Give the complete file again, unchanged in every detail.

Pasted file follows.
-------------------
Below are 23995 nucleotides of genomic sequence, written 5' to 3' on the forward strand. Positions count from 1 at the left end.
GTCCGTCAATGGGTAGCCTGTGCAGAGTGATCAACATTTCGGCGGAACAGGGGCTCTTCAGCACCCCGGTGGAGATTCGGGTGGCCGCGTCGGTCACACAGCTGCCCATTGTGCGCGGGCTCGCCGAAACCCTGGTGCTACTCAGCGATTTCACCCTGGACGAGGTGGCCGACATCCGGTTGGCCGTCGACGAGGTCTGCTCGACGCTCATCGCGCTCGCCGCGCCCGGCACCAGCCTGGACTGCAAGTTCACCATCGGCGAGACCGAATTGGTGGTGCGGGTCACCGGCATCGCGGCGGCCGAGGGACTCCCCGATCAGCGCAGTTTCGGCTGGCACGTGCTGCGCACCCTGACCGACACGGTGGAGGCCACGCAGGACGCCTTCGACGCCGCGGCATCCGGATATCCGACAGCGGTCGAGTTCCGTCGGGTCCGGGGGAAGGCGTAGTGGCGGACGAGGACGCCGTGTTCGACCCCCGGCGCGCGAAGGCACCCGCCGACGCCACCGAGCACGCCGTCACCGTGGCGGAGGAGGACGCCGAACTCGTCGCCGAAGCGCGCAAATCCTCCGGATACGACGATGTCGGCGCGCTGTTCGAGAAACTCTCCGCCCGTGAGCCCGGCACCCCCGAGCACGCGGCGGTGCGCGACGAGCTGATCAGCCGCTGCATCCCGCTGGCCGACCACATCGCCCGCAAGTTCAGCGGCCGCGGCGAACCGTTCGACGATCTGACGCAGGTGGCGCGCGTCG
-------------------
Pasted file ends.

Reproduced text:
Below are 23995 nucleotides of genomic sequence, written 5' to 3' on the forward strand. Positions count from 1 at the left end.
GTCCGTCAATGGGTAGCCTGTGCAGAGTGATCAACATTTCGGCGGAACAGGGGCTCTTCAGCACCCCGGTGGAGATTCGGGTGGCCGCGTCGGTCACACAGCTGCCCATTGTGCGCGGGCTCGCCGAAACCCTGGTGCTACTCAGCGATTTCACCCTGGACGAGGTGGCCGACATCCGGTTGGCCGTCGACGAGGTCTGCTCGACGCTCATCGCGCTCGCCGCGCCCGGCACCAGCCTGGACTGCAAGTTCACCATCGGCGAGACCGAATTGGTGGTGCGGGTCACCGGCATCGCGGCGGCCGAGGGACTCCCCGATCAGCGCAGTTTCGGCTGGCACGTGCTGCGCACCCTGACCGACACGGTGGAGGCCACGCAGGACGCCTTCGACGCCGCGGCATCCGGATATCCGACAGCGGTCGAGTTCCGTCGGGTCCGGGGGAAGGCGTAGTGGCGGACGAGGACGCCGTGTTCGACCCCCGGCGCGCGAAGGCACCCGCCGACGCCACCGAGCACGCCGTCACCGTGGCGGAGGAGGACGCCGAACTCGTCGCCGAAGCGCGCAAATCCTCCGGATACGACGATGTCGGCGCGCTGTTCGAGAAACTCTCCGCCCGTGAGCCCGGCACCCCCGAGCACGCGGCGGTGCGCGACGAGCTGATCAGCCGCTGCATCCCGCTGGCCGACCACATCGCCCGCAAGTTCAGCGGCCGCGGCGAACCGTTCGACGATCTGACGCAGGTGGCGCGCGTCG